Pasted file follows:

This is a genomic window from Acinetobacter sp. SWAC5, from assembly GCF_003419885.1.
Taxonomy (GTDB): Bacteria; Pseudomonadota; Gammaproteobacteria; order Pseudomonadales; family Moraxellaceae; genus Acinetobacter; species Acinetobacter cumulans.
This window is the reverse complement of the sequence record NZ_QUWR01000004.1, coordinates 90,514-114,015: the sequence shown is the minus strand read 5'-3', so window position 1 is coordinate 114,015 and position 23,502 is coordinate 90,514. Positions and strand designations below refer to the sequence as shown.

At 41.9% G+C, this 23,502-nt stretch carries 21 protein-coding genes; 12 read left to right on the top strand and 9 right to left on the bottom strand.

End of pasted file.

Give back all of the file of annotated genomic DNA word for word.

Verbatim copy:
This is a genomic window from Acinetobacter sp. SWAC5, from assembly GCF_003419885.1.
Taxonomy (GTDB): Bacteria; Pseudomonadota; Gammaproteobacteria; order Pseudomonadales; family Moraxellaceae; genus Acinetobacter; species Acinetobacter cumulans.
This window is the reverse complement of the sequence record NZ_QUWR01000004.1, coordinates 90,514-114,015: the sequence shown is the minus strand read 5'-3', so window position 1 is coordinate 114,015 and position 23,502 is coordinate 90,514. Positions and strand designations below refer to the sequence as shown.

At 41.9% G+C, this 23,502-nt stretch carries 21 protein-coding genes; 12 read left to right on the top strand and 9 right to left on the bottom strand.